In This Article Expand or collapse the "in this article" section Television Authorship

  • Introduction
  • Essential Works
  • Historical Overviews of Authorship in UK and Global Television
  • Early-21st-Century UK and Global Television
  • Beyond the Writer-Producer: Directors, Actors, Below the Line
  • Television Authorship in Convergence Culture
  • Popular Writings

Cinema and Media Studies Television Authorship
Leora Hadas
  • LAST REVIEWED: 13 September 2023
  • LAST MODIFIED: 26 November 2019
  • DOI: 10.1093/obo/9780199791286-0323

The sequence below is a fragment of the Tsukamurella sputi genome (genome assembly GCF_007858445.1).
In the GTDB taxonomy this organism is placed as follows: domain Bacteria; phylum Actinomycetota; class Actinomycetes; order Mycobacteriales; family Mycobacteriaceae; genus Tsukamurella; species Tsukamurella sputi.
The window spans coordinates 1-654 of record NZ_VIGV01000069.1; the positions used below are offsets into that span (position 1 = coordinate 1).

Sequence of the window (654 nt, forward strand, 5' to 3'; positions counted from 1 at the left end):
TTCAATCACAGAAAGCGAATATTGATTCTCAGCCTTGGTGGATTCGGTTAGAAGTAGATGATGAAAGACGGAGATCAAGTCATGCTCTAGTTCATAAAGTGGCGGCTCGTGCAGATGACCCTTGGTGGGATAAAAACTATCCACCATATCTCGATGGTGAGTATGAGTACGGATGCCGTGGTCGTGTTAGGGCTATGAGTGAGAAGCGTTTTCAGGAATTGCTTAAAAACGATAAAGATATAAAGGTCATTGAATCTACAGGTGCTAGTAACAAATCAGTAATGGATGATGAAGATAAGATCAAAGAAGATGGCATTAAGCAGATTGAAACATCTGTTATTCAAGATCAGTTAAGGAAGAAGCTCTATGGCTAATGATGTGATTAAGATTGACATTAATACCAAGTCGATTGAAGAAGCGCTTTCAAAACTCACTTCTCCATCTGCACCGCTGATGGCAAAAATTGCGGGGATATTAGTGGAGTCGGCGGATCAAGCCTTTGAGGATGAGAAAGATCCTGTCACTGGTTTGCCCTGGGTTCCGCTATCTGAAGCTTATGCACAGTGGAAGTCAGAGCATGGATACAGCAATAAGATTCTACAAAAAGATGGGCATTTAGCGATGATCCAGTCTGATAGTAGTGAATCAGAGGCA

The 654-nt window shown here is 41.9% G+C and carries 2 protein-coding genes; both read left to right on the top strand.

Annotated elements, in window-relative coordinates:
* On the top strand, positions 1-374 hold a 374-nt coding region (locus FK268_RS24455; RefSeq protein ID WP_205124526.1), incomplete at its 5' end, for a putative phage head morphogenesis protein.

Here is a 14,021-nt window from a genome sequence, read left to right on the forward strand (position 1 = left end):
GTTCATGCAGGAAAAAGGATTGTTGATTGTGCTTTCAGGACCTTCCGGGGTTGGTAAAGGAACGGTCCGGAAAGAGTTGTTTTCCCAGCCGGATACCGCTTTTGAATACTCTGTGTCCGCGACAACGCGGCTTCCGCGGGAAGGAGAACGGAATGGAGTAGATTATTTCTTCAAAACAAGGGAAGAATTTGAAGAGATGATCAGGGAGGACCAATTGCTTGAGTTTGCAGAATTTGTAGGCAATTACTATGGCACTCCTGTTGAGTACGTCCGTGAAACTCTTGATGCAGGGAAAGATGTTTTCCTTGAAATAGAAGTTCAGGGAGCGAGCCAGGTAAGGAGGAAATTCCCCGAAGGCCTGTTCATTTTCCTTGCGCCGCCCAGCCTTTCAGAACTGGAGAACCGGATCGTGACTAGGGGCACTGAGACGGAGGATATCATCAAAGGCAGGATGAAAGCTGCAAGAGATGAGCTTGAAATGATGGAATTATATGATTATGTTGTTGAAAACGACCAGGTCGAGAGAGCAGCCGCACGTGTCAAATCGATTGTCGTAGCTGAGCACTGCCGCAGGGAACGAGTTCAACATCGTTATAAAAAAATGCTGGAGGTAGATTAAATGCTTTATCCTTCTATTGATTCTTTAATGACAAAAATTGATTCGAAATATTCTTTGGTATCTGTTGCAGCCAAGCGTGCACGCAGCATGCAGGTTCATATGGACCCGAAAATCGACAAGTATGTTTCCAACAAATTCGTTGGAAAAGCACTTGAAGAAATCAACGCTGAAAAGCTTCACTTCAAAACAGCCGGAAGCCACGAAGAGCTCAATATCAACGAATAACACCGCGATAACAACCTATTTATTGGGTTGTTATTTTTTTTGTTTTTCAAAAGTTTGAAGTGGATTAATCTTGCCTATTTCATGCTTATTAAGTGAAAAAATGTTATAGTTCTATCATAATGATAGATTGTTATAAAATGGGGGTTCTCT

Unlike the well-established tradition of auteurism in its sibling art cinema, in the case of television, the question of authorship continues to be fraught: subject to contestations not only over who can be called the television author but over whether that author exists at all. The heavily collaborative and standardized nature of most television production has been a long-standing issue for discussions of authorship, which have often argued that the concept is not useful for analyzing television—putting emphasis instead on the polysemic television text—or else focused on the struggle for control and agency between creative practitioners and television networks. Two main strands that coalesced early on in scholarship locate the television author either in the producer or the writer, with additional early work on directors mostly reaching a dead end. Over time, the focus has shifted to invest authorship in a hyphenate writer-producer figure, and in the late 2010s, both academic and popular criticism is often concerned with the figure of the showrunner. While not an official title credit, it is this figure of the individual seen as exercising full creative control of a show that is now often celebrated or indeed critiqued as television’s auteur. In the United States, the study of television authorship can be broadly mapped onto ideas of periodization in television and is bound up with issues of quality, cult, and artistic legitimation. Moments and figures of frequent interest to scholars are the anthology writers of the “golden age”; the late 1970s emergence of MTM and Norman Lear’s work with Tandem Productions as early birds of “quality” television, as well as ideas of studio authorship and company style; the appearance of the showrunner concept in the mid-1990s with Dick Wolf and cult showrunners such as Joss Whedon; and the auteurist branding of HBO from 1999 (The Sopranos) onward, leading into ideas of a “second golden age” led by the showrunner as auteur. Today’s “Peak TV” period is characterized by interest in the position of the author in transmedia television, in questions of representation and diversity in television production, and in the complex relationships between producers and audiences in a digital participatory culture. In the United Kingdom, in the meantime, much scholarship has centered on particular historical “playwrights” in the mold of Dennis Potter, and the question of television authorship is bound up with questions of literary adaptation and high and low culture. Changes in modes of production of television globally are now opening up the field to broader interest in television writers and producers as authors, but research is still scarce.